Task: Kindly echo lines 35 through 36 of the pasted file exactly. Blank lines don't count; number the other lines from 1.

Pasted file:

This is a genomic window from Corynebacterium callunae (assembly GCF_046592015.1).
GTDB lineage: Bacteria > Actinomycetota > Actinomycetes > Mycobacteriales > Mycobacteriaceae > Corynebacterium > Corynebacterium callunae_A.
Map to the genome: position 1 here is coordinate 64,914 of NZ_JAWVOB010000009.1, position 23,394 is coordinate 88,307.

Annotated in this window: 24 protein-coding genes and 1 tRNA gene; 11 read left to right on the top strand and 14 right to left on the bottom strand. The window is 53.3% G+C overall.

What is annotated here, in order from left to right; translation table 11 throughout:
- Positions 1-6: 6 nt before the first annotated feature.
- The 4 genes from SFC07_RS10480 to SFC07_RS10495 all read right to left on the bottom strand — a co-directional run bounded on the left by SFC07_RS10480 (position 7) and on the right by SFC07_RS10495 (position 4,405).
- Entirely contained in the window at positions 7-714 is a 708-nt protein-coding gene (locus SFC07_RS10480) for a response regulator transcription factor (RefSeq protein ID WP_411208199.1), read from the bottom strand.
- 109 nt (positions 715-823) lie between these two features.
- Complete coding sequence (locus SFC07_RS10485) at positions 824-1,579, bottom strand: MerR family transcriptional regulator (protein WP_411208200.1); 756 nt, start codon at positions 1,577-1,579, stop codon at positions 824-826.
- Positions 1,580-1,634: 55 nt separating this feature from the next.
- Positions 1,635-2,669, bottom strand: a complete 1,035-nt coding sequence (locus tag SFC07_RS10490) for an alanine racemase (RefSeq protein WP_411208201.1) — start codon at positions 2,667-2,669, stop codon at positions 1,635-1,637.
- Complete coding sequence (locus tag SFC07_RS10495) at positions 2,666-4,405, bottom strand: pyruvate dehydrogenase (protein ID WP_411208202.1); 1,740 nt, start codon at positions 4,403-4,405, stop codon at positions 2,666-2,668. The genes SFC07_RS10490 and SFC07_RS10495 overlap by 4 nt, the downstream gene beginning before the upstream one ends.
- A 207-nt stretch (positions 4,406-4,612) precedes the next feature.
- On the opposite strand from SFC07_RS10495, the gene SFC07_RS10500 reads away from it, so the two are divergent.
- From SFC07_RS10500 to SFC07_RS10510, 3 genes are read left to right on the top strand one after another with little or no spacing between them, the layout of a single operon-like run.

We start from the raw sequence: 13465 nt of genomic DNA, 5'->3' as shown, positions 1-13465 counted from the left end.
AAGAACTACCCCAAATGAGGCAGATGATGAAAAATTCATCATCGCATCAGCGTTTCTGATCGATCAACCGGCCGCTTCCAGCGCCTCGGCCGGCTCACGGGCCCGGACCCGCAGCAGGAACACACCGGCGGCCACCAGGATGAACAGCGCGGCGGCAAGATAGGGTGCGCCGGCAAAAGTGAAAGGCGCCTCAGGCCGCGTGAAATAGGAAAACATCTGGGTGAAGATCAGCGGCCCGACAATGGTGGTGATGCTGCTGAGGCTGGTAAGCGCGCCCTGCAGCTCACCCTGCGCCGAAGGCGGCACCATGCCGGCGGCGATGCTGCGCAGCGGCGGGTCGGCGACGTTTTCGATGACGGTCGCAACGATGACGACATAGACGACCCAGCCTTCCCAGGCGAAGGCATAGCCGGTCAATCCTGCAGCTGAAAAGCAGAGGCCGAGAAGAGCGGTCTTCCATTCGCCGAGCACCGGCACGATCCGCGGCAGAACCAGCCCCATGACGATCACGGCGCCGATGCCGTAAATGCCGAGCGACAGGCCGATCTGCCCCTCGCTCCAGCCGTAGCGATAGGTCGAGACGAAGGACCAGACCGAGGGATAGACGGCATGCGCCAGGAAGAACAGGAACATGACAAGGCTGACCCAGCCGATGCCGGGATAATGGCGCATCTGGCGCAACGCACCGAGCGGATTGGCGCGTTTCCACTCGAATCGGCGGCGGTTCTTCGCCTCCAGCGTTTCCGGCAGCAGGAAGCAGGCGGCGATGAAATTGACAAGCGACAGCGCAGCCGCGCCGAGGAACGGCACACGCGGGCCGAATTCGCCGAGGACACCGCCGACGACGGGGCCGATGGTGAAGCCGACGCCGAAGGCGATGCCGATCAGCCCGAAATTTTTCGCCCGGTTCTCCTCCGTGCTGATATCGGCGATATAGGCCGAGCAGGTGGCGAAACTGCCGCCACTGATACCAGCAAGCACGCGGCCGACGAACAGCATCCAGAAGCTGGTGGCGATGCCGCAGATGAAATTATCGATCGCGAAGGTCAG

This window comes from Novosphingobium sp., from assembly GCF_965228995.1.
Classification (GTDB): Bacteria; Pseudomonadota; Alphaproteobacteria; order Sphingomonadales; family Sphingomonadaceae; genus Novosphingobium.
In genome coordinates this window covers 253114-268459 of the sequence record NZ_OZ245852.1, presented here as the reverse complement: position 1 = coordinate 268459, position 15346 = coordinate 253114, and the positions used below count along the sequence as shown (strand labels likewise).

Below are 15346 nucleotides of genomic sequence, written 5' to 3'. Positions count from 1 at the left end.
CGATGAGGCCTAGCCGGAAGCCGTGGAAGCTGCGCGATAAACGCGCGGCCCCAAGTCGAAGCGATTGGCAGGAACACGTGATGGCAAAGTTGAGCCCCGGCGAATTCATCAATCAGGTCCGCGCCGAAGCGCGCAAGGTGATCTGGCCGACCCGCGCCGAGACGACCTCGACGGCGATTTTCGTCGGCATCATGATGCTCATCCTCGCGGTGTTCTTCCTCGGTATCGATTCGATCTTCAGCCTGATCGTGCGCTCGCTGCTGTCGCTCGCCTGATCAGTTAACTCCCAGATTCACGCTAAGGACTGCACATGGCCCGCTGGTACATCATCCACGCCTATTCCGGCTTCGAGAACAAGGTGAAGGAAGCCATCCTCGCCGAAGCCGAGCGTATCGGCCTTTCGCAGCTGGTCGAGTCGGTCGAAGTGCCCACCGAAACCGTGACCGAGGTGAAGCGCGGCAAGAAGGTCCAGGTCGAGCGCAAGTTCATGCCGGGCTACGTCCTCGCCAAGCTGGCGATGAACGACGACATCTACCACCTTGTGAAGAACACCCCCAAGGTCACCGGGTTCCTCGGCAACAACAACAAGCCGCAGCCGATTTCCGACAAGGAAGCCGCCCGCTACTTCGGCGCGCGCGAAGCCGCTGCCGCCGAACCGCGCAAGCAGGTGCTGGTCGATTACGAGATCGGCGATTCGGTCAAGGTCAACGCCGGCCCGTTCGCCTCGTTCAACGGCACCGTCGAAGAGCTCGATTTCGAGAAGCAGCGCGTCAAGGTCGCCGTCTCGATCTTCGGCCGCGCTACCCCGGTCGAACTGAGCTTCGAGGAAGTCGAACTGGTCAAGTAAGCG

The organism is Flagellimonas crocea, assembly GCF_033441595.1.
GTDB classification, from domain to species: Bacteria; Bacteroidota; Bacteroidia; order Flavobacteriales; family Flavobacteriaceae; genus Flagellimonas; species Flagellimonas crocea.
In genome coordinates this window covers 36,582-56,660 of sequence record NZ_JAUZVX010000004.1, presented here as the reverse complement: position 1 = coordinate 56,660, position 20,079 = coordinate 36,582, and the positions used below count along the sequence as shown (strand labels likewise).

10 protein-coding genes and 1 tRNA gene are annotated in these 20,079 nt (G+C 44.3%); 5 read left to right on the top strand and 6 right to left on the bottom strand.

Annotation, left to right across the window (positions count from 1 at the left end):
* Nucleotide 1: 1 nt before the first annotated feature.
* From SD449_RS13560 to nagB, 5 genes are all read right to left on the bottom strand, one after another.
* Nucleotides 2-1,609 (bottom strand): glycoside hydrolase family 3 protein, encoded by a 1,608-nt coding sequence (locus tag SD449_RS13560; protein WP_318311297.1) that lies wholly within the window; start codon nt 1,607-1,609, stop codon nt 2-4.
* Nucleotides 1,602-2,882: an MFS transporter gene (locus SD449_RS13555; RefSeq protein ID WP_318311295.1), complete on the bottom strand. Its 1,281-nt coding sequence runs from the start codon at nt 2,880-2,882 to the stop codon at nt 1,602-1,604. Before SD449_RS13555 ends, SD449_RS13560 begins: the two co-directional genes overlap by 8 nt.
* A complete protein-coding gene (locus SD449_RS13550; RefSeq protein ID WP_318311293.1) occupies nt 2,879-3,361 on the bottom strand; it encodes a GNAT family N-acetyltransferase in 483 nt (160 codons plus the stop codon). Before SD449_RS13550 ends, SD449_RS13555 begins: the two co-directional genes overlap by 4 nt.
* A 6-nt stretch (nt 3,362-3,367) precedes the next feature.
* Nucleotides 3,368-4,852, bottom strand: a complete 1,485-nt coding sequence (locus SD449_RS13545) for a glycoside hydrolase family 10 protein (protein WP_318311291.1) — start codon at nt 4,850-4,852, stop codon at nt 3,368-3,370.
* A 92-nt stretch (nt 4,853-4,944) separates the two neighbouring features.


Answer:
* Nucleotides 3,368-4,852, bottom strand: a complete 1,485-nt coding sequence (locus SD449_RS13545) for a glycoside hydrolase family 10 protein (protein WP_318311291.1) — start codon at nt 4,850-4,852, stop codon at nt 3,368-3,370.
* A 92-nt stretch (nt 4,853-4,944) separates the two neighbouring features.